at ALL the listings in the market area (via my access to the MLS) and not be
obliged to reveal the listing agent’s name or contact information, for the
purpose of representing them on the buy side of the transaction, why not on
the Internet once I have established a ‘relationship’? The point being, in
my office I have the ‘right’ to provide ALL the local listings to them. The
listing broker cannot opt-out to allow my particular company from having
this right, if they have opted to post their listing on the MLS.
A: The Internet is NOT the conventional or traditional world. Your ability
to benefit from the promotional value of my listing is limited in a
traditional world. People must physically make it to your office and this
really does limit your ability to use my listing data for marketing benefit.
The Internet is a much different place than the traditional world and allows
for leverage never contemplated when brokers, as competitors, agreed to
cooperate and share listing inventory when MLSs were created. I should have
the right to limit your ability to use my data and hard earned listings to
your marketing advantage at my expense.
Simple answer…the Internet is not the traditional world. It is not the
same. Anybody who thinks so doesn’t understand the power of the Internet. It
is a charade to hint otherwise.
Q: I would also question the statement, “As stated, listings generate leads
for the listing broker.” Do not all REALTORS have the right to generate
leads from those listings once the listing is on the MLS and cooperation
is now offered?
A: No, No, No. That makes no sense at all. You can show my listing to your
client, but you cannot use it to generate leads, that was not and is not the
reason I cooperate with you, my competitor. It never was the intention of
MLS and never will be.
Q: Whereas I would agree with your sentiment that some have used the
‘consumers’ interest in this debate to bolster their argument, the
consumer’s thoughts, opinions and concerns on this issue should not be
ignored. As an industry we would ignore their interests at our peril. In
2005, to argue that the Internet is still just an advertising medium as
Blanche of Realty Times insists, is to totally misunderstand what the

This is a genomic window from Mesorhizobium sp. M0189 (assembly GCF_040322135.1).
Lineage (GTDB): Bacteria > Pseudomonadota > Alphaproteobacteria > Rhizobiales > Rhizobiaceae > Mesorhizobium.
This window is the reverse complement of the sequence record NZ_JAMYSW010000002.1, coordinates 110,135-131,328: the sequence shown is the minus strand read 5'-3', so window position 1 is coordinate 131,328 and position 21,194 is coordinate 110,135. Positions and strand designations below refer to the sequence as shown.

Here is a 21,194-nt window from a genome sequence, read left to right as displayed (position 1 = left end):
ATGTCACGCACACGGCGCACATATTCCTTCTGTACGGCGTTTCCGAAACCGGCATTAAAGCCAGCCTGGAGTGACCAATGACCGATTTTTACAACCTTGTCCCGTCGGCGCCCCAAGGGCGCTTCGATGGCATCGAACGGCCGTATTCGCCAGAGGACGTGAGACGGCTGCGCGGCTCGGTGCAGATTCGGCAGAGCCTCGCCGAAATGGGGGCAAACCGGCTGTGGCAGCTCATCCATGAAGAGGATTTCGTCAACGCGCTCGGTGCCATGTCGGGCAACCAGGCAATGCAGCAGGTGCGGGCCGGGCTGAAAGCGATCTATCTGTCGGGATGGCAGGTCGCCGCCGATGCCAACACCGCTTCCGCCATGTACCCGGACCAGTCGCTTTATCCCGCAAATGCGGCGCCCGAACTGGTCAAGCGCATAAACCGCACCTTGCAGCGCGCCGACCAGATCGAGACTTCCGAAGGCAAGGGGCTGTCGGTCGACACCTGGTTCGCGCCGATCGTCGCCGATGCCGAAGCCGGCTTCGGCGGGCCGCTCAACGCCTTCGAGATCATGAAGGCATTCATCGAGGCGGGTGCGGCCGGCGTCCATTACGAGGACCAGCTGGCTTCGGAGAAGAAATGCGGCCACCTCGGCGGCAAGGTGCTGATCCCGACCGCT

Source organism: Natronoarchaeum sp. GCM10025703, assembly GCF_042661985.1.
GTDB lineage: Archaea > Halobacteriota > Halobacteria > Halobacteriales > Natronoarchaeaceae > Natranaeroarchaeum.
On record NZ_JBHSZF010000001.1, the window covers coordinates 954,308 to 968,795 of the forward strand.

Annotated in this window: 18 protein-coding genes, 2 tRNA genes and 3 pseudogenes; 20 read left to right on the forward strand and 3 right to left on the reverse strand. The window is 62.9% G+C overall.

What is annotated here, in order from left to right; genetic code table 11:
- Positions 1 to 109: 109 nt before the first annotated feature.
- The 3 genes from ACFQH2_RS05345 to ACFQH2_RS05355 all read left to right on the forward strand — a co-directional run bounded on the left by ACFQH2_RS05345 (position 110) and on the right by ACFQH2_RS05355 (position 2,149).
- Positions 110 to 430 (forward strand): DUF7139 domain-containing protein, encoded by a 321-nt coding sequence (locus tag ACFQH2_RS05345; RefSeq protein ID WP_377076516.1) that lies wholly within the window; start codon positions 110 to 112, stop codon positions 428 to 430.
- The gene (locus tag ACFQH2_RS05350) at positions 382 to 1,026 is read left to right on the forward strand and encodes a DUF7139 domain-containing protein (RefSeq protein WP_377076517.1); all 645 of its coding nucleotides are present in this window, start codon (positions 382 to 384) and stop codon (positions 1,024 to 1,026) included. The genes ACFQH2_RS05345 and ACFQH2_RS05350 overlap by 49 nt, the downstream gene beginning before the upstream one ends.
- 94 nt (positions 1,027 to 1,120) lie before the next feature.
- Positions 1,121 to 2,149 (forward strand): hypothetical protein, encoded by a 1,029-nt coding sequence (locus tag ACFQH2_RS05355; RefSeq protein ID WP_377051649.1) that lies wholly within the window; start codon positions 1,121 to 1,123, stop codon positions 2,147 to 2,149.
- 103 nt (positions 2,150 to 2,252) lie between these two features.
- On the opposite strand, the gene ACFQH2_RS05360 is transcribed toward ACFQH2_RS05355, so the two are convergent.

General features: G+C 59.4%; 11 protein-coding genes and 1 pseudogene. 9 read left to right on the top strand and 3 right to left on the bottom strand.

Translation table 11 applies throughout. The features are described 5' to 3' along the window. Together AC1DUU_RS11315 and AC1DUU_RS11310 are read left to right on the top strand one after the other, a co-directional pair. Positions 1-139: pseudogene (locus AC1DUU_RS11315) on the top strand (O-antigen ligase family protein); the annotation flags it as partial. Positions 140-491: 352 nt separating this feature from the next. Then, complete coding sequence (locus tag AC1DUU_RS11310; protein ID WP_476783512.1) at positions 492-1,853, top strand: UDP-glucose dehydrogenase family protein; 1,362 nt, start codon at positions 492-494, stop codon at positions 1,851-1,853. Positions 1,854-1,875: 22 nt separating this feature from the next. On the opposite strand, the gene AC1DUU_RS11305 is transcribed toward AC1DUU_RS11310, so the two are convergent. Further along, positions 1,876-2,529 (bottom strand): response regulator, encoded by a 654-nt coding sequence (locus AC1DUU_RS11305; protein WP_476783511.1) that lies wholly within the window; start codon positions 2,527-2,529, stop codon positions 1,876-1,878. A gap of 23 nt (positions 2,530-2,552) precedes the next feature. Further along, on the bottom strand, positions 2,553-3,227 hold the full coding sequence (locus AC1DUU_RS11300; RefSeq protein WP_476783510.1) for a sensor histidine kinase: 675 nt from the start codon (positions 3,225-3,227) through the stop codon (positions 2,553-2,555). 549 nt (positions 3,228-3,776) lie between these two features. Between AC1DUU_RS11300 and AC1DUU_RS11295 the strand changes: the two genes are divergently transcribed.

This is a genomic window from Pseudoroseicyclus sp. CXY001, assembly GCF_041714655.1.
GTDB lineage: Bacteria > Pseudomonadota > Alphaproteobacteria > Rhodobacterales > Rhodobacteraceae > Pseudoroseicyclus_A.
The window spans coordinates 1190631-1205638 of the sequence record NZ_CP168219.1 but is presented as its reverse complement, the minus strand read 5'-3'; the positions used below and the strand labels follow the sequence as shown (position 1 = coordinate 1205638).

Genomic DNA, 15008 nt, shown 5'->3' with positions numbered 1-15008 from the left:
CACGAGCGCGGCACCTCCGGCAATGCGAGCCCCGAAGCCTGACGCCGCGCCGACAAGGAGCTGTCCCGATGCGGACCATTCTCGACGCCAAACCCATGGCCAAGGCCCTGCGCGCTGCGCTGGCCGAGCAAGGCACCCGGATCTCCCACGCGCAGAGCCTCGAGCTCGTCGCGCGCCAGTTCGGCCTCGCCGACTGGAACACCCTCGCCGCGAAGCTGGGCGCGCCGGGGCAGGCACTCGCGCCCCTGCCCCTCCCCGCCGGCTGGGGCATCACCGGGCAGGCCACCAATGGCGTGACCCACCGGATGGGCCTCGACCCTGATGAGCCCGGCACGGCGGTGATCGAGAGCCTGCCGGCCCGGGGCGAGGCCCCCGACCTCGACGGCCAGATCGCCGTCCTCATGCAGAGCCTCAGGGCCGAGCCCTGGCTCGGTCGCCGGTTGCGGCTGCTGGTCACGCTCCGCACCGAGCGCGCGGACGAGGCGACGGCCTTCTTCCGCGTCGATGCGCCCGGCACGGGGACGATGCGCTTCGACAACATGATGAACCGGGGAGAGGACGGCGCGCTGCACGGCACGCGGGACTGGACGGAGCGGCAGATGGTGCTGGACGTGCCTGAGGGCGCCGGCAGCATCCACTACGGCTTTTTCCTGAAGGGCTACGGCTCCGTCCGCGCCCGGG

consumer thinks on that issue. We talk to 300-400 consumers a day on behalf
of our REALTOR members and I can tell you that they think that the agent’s
Web site they are visiting should be doing exactly what a visit to their
office would be able to do and more. It is why they are using the Internet.
They do not want to go to the office. That was yesterday.
A: The consumer does not always get what the consumer wants, nor should
they. I am a consumer of computers and I think IBM should give laptops to my
staff for free. That is an obvious unrealistic “want” and easy to understand
how IBM would be under no obligation to give me (the consumer) what I want.
While it is a little more subtle in the areas we are discussing, it is still
the case. The consumer does not always get what they want. Consumers want
all brokers to provide full service including fiduciary responsibilities and
not charge more than $500 to list and sell a home. They can “want” all they
want. If consumers want advanced technology available at Web sites, then let
brokers offer it and they will prosper and those who do not offer it will
perish…let the market take care of itself…but this strays from the
listing question. If I take the listing, pay for pictures and virtual tours,
advertise in newspapers, put up signs, etc…all on a contingency of payment
(commission), I should have the right to decide if I want my competitors to
use my “capital” to their advantage. If I want to fine, if I don’t want to,
that should be fine as well and if consumers don’t like it, they can list
somewhere else…it is a free country…or at least it should be.
Q: In an MLS, are we not cooperating to bring buyers to the seller?
You have the listing and I have my source of clients. I will show them what
listings I want to, and if you and I have been cooperating with each other
and you are offering a reasonable split on the transaction, I will bring the
buyer and my work will be equal to your work by potentially attracting the
buyer. You win and I win – real cooperation.
A: No, I am going to work to sell the listing myself, or have an agent from
my office or branch office sell it. You are an agent of “last resort.” I
have selling clients as well…and I want more selling clients and my
listings allow me to attract selling clients. I am in the “selling client”
business as well as the listing business. Also, everyone knows I work much
harder than you so I will end up doing a lot of your work. Cooperation does
not mean compensation – we need to make sure we are clear about that. As a
member of the MLS, I agree to making you an offer of compensation.
Q: You and I have often had a coffee together and visited each other’s open
house walk-throughs and my understanding was that you wanted me to bring my buyers to the table. Why do you now want to make it so difficult for me to
do that? If what you are saying is that you are only doing all of this so
that you can have me do all the work with the buyer, but in the end they ditch
me and call you, well, I don’t know if I find that very cooperative?
A: Don’t mistake my good nature for charity. This is a fiercely competitive
business. I can be competitive and drink coffee at the same time. Also don’t
mistake cooperation with friendly. I can be cooperative in the transaction
and not be friendly.
Q: If I take the listing, pay for pictures and virtual tours, advertise in
newspapers, put up signs, etc…all on a contingency of payment
(commission), should I have the right to decide if I want my competitors to
use my capital to their advantage?
A: Yes you should.
Final note
Real estate compensation is “contingency based.” Brokers and Agents “work
for free” most of the time.
Brokers only get paid if the listing sells. If it does not sell, they have
invested not only time but cash. When brokers list, they work on a
contingency. Most other occupations that work on contingencies charge a lot
more than 6%. Attorneys charge 30% to 50% when they work on a contingency
fee arrangement.
— Saul Klein, Internet Crusade